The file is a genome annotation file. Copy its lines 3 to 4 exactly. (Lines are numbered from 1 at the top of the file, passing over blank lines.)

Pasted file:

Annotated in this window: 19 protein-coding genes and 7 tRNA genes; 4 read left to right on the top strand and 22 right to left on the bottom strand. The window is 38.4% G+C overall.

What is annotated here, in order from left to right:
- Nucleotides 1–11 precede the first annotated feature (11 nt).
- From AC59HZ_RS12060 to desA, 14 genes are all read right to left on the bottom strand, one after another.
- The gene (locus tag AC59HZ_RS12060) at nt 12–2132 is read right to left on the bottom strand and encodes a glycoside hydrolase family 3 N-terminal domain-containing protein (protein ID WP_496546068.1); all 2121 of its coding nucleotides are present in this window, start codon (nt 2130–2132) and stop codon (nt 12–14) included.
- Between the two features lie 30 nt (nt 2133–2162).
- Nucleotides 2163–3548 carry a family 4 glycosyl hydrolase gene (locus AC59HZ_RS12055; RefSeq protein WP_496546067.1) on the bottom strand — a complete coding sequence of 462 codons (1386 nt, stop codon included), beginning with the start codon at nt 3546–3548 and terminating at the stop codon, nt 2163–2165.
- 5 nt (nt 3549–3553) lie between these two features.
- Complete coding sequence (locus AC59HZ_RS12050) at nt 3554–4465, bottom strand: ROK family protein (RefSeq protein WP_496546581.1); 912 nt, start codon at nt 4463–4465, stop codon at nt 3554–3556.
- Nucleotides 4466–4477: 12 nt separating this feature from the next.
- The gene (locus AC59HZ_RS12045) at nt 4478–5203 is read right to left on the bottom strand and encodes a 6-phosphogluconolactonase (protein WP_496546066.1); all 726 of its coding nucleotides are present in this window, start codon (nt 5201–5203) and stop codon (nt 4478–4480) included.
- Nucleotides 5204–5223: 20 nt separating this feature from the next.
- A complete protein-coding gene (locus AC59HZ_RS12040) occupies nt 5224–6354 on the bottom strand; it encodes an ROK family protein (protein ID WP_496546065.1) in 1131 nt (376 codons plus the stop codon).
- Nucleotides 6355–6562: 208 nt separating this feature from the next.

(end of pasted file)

- Nucleotides 1–11 precede the first annotated feature (11 nt).
- From AC59HZ_RS12060 to desA, 14 genes are all read right to left on the bottom strand, one after another.